And so you have this back and forth going on.  But I do want to comment on what Mr. Holdeman said.  I think he‘s right.  And it‘s beyond, though, just placing resources in the wrong place.  Federal Emergency Management Association—Agency also put together a national response plan under the Department of Homeland Security.  This was the first implementation really for all intents and purposes of that new national response plan and clearly it didn‘t work. 

And clearly it needs to be fixed.  And as an indication of that, the president put in his budget, the secretary‘s Department of Homeland Security budget, an initiative to enhance the national response plan.  That‘s one problem.  The other problem is that there‘s no situational awareness.  You hear everybody complaining about situational awareness and so they are a putting in new teams to be able to go in at four hours‘ notice and be—have...

ABRAMS:  You know I think it‘s interesting, Mr. Holdeman, and I think probably accurate, that he said if this had been a breach based on terrorism—meaning if the, you know if the levees and the dams had been blown up, the response would have been completely different. 

HOLDEMAN:  I agree.  If you use the terrorism word, everyone would have been all over it immediately.  But I would like to correct—you know the National Response Plan was put together by the Department of Homeland Security.  FEMA to a large degree was shut out of the development of that for one reason or another—through a failure, internal politics, what have you.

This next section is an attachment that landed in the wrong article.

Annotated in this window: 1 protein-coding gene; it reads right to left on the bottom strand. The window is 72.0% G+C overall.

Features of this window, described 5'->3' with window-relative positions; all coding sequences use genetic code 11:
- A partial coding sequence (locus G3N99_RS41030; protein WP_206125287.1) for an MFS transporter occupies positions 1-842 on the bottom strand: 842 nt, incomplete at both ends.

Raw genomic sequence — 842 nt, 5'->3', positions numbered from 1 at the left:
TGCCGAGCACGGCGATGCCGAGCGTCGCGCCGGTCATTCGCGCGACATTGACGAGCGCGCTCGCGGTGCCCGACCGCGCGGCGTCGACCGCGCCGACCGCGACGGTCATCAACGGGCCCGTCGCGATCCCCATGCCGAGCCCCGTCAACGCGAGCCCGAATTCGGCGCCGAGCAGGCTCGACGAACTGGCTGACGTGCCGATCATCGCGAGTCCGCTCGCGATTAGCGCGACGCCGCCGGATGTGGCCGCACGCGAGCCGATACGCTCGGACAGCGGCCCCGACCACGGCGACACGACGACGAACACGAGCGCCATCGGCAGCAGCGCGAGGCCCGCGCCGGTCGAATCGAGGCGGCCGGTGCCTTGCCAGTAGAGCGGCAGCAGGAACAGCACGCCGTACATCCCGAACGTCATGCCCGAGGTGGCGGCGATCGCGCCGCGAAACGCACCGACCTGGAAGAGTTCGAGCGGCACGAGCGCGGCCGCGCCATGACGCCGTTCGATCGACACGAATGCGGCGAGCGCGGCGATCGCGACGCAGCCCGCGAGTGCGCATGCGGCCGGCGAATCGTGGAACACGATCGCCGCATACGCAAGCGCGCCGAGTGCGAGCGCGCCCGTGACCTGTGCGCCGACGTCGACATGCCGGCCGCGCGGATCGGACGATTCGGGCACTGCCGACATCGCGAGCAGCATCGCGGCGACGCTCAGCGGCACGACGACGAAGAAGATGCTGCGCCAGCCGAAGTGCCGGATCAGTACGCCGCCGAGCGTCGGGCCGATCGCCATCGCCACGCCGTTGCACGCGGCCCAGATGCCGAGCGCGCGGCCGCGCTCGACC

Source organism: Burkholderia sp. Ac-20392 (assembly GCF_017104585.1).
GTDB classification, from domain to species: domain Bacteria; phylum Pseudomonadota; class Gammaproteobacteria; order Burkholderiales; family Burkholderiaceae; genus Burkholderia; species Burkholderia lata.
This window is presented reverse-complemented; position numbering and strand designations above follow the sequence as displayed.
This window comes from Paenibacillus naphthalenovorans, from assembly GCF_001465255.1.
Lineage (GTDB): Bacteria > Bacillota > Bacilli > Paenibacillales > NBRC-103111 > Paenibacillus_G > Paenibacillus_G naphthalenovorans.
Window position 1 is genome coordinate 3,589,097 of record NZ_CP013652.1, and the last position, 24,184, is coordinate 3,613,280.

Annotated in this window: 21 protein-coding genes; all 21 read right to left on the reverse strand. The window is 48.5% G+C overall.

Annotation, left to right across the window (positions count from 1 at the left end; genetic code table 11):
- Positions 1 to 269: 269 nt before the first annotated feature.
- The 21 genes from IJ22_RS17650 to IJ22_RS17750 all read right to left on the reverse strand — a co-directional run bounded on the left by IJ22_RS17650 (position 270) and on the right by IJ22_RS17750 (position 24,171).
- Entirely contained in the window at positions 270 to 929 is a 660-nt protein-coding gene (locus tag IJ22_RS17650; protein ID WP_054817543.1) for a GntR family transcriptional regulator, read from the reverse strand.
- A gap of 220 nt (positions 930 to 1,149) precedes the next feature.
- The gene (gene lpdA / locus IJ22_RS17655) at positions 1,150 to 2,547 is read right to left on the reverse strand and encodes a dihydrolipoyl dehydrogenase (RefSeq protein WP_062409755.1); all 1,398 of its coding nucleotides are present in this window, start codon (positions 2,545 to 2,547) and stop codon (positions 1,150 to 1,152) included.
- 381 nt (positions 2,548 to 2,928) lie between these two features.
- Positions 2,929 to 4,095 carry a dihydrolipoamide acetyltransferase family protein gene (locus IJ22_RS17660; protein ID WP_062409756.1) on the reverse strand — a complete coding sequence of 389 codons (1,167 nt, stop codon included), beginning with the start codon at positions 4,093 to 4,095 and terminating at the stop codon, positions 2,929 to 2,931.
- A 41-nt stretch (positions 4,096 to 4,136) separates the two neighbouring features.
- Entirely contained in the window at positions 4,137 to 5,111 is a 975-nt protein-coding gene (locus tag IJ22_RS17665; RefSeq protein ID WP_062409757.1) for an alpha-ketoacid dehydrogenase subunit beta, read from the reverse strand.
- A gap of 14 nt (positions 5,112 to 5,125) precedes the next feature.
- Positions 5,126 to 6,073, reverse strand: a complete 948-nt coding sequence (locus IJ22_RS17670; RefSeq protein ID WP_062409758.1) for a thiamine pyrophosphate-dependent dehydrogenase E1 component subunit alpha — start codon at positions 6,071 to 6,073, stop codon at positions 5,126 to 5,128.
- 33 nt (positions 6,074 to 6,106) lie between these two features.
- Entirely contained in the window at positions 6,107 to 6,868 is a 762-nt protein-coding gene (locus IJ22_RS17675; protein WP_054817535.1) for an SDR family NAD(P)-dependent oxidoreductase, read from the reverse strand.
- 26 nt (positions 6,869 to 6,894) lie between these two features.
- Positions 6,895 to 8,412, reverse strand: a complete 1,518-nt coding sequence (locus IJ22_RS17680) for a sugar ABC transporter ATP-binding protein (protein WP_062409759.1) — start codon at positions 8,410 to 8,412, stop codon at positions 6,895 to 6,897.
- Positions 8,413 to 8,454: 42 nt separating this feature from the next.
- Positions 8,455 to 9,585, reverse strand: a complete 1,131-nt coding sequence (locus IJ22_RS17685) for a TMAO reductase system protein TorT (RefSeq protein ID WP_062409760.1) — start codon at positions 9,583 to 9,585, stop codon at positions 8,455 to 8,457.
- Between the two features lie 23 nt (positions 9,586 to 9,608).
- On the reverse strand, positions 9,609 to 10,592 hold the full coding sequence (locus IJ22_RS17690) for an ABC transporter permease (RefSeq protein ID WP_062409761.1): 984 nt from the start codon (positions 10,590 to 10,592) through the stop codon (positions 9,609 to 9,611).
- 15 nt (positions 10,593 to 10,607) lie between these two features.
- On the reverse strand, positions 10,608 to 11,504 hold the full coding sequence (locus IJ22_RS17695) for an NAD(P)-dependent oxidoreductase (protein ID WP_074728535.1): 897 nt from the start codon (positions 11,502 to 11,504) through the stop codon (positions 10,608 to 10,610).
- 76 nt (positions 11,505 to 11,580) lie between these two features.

And the other thing that—the plan—the ink was just barely dry on the plan, had not been exercised whatsoever.  And here it was put together primarily looking from a terrorism perspective...


HOLDEMAN:  ... and they had to apply it for the first time for a natural disaster. 

ABRAMS:  It sounds like...


HOLDEMAN:  And I think that caused some of the...

ABRAMS:  And I think you both agree that maybe Michael Brown‘s been hung out to dry a little unfairly to suggest that he and only he is responsible for everything that happened sounds like.

HOLDEMAN:  Well he shared some of that blame...

ABRAMS:  Some of the blame, fair enough.  But I mean I think that he‘s been sort of put out as the poster child and sort of sold down the river at this point.  So anyway—but it was interesting.  I was fascinated listening to it today.  I couldn‘t turn it off.

Eric Holdeman, David Heyman, thanks a lot.  Appreciate it.

HEYMAN:  Thank you.

HOLDEMAN:  Thank you.

ABRAMS:  Coming up, Neil Entwistle back in court, agreeing to come back to the U.S. to face murder charges, accused of killing his wife and daughter.  We‘re going to hear from someone who was in court with him in England.  New details of his possible motive comes out.  Not just financial troubles, but possibly his sex life or lack thereof.